US dollar gains on US yields, inflation fears
The dollar index pushed higher again overnight, rising 0.37% to 92.31. Rising US yields, structurally short positioning and a myopic fixation on growth-driven inflation continue to lift the greenback, notably versus G-7 and commodity currencies.
Nowhere is that more apparent then EUR/USD, where the single currency has fallen to a 4-month low at 1.1800. With the ECB expected to be dovish this week, in contrast to Federal Reserve Governors’ nonchalance, the downward pressure is expected to continue. EUR/USD will target 1.1600 over the coming week if it breaks materially through 1.1800.
GBP/USD is also testing the bottom of its multi-month rising wedge channel, today at 1.3830. Failure of channel support suggests further losses that could extend as far as 1.3400. Having paid all of daughter two’s UK university and apartment fees now, I feel the odds of this are rising.
The Australian and New Zealand dollars have both staged technical breakouts lower now, with multi-month support failing. AUD/USD is trading at 0.7660 today, with support at 0.7600 followed by 0.7400. NZD/USD is trading at 0.7130, just above support at 0.7100. Failure opens up further losses to 0.7000 and 0.6800. USD/CAD is testing its one-year falling resistance line at 1.2670 today and could rally to 1.2900 in the coming days.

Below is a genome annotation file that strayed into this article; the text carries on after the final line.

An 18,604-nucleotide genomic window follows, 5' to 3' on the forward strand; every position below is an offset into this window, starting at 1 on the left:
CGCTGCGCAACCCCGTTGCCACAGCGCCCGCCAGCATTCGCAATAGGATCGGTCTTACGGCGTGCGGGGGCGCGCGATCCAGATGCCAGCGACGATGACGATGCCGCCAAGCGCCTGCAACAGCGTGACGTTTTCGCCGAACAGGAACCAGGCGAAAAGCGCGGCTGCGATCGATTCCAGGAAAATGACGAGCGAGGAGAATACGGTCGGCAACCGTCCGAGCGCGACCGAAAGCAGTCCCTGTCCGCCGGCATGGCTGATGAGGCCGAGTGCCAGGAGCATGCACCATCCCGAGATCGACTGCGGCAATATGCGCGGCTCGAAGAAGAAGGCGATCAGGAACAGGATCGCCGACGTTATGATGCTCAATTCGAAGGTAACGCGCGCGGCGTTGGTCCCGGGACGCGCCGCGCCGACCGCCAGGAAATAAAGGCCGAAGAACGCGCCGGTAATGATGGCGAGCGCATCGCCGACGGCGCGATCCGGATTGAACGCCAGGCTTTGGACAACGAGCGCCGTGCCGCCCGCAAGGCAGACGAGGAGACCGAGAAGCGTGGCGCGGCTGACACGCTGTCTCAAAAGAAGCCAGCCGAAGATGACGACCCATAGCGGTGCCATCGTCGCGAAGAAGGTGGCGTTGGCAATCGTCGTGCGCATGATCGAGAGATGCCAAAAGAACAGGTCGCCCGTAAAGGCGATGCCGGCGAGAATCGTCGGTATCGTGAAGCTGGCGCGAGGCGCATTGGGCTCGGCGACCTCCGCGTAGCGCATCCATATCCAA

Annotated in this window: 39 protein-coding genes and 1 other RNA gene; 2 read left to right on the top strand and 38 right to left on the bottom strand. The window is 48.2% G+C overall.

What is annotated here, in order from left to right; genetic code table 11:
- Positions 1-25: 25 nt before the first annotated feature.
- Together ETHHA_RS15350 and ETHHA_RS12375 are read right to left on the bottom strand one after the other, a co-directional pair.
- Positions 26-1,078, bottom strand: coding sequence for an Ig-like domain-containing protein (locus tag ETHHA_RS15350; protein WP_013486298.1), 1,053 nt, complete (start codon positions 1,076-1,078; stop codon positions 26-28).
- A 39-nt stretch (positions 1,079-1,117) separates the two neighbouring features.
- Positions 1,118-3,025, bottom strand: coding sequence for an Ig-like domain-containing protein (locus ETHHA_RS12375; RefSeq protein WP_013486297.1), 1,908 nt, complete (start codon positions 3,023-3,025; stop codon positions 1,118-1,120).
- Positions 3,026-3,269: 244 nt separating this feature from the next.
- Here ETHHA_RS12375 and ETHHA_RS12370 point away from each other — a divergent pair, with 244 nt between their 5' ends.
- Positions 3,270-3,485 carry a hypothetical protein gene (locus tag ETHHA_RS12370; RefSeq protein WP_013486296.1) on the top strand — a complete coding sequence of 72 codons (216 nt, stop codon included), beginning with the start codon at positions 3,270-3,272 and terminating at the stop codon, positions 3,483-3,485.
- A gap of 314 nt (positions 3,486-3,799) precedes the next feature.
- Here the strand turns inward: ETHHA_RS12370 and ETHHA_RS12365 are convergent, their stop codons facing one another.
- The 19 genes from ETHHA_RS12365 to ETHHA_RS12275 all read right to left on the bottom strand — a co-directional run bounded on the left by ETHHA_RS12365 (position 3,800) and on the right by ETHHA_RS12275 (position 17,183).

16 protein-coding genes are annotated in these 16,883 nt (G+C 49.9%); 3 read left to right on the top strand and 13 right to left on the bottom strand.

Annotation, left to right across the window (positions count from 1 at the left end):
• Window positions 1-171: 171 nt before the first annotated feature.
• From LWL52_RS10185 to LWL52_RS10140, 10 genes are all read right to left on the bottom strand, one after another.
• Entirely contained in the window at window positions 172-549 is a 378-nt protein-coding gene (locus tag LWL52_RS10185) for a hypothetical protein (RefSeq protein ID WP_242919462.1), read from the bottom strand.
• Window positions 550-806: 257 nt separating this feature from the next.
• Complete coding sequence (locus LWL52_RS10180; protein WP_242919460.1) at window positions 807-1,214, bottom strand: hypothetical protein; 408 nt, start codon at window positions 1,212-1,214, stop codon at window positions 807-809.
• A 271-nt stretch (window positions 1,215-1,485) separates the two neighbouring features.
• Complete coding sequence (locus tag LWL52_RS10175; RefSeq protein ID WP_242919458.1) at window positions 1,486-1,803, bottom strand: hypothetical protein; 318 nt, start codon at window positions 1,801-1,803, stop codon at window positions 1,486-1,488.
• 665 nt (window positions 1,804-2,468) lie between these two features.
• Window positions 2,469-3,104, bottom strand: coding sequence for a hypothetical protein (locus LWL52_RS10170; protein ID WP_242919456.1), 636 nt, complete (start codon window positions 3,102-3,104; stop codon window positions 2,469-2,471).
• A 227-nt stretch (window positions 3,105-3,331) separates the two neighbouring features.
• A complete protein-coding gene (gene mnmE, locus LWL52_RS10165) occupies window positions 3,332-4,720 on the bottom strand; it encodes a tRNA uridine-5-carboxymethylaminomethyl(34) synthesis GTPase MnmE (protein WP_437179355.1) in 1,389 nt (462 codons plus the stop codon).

In Asia, USD/CNY has moved higher to 6.5210, with the offshore USD/CNH rising to 6.5350. The next resistance level for USD/CNY is a multi-day top at 6.5550. The fall by the CNY overnight has pressured regional Asian currencies, which all retreated overnight in the face of US dollar strength. As I mentioned yesterday, Asian currencies face specific challenges in a rising yield environment due to their proliferation of dirty pegs to the dollar.
The Korean won, Singapore dollar and Philippines peso have all rallied today as equities staged a China-driven comeback. However, these moves look corrective and are unlikely to last. Notably, the ringgit, rupiah, and baht have all continued lower today, the former two despite higher oil prices. Regional Asian currencies will be acutely sensitive to the fallout from poor US bond auctions this week, should that occur.